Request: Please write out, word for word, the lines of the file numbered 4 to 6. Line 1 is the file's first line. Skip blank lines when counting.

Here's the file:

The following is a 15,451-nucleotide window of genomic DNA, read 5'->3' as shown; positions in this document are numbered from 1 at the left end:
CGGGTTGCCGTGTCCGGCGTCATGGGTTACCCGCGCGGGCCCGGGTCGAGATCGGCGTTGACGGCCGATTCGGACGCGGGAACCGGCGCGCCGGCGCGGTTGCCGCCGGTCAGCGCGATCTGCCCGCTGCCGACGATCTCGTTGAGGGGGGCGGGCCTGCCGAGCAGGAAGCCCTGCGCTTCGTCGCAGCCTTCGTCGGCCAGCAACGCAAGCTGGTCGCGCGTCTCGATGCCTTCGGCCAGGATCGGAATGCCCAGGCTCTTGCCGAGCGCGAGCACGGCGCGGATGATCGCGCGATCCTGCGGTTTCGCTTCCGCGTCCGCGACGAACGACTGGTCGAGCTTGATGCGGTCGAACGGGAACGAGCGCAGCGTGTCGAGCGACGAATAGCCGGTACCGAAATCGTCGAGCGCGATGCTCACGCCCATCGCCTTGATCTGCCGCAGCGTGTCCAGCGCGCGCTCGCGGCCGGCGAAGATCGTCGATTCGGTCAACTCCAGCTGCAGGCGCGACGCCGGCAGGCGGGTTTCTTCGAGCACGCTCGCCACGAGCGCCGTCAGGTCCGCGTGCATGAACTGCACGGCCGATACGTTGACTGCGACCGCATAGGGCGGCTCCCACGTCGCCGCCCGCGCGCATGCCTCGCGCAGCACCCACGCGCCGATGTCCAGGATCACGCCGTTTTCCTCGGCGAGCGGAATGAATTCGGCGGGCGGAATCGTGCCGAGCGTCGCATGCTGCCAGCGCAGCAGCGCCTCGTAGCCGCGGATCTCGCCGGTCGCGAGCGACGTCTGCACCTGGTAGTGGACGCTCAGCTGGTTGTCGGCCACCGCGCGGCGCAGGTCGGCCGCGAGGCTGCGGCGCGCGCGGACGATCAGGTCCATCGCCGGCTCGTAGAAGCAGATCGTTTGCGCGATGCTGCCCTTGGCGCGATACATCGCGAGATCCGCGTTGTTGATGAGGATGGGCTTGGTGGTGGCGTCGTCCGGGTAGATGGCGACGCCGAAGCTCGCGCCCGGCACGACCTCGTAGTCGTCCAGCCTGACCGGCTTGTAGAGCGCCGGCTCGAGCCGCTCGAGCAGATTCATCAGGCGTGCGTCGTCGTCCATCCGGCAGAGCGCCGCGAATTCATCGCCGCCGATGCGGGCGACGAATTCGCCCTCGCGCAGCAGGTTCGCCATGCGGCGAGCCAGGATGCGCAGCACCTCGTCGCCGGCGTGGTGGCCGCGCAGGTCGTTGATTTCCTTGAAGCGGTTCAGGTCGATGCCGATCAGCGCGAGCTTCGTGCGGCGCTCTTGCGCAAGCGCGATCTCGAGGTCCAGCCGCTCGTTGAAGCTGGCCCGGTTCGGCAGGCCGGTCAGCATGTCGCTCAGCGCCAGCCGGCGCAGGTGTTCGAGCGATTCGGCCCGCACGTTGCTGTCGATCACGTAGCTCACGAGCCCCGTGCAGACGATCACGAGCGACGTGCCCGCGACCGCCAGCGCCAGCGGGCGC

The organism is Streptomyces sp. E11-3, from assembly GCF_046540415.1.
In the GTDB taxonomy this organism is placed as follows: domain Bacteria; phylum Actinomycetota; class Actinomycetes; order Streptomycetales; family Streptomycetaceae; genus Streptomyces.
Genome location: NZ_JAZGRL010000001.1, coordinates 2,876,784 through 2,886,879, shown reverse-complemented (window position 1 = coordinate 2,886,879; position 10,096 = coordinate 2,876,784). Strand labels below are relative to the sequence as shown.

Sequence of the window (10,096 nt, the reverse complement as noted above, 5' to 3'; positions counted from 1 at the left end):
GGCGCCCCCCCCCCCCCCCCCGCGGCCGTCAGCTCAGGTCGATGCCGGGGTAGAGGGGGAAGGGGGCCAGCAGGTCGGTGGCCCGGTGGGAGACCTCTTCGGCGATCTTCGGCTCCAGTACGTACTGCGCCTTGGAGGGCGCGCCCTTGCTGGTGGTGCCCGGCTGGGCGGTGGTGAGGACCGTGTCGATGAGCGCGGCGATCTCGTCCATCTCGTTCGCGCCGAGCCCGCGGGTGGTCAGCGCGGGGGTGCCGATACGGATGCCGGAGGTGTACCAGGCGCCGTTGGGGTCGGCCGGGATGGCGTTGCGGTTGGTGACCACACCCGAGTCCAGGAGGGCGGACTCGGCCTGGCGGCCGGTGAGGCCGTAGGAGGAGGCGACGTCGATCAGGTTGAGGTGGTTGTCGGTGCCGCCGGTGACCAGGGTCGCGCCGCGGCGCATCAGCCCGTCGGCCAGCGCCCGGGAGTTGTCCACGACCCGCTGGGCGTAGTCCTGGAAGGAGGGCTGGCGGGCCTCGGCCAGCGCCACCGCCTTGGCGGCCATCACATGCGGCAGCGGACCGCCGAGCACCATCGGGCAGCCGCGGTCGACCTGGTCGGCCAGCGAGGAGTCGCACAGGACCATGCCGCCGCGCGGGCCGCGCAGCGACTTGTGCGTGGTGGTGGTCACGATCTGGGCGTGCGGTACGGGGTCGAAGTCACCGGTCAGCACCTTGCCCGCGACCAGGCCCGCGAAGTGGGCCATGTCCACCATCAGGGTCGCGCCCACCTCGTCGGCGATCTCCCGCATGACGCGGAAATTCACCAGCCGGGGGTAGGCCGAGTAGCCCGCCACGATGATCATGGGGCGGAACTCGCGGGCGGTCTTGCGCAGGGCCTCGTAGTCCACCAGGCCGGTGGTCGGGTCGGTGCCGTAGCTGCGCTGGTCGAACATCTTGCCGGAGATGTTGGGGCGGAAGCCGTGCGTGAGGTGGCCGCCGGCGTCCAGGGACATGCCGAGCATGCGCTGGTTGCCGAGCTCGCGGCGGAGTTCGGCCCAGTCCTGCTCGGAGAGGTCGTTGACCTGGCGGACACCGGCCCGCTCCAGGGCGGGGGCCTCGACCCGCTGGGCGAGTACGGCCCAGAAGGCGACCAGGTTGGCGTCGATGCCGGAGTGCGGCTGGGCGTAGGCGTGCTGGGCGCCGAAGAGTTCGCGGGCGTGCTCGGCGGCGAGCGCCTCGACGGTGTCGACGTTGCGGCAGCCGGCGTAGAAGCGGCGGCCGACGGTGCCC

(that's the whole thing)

In the GTDB taxonomy this organism is placed as follows: domain Bacteria; phylum Actinomycetota; class Actinomycetes; order Streptomycetales; family Streptomycetaceae; genus Streptomyces.
Genome location: NZ_JAZGRL010000001.1, coordinates 2,876,784 through 2,886,879, shown reverse-complemented (window position 1 = coordinate 2,886,879; position 10,096 = coordinate 2,876,784). Strand labels below are relative to the sequence as shown.

Sequence of the window (10,096 nt, the reverse complement as noted above, 5' to 3'; positions counted from 1 at the left end):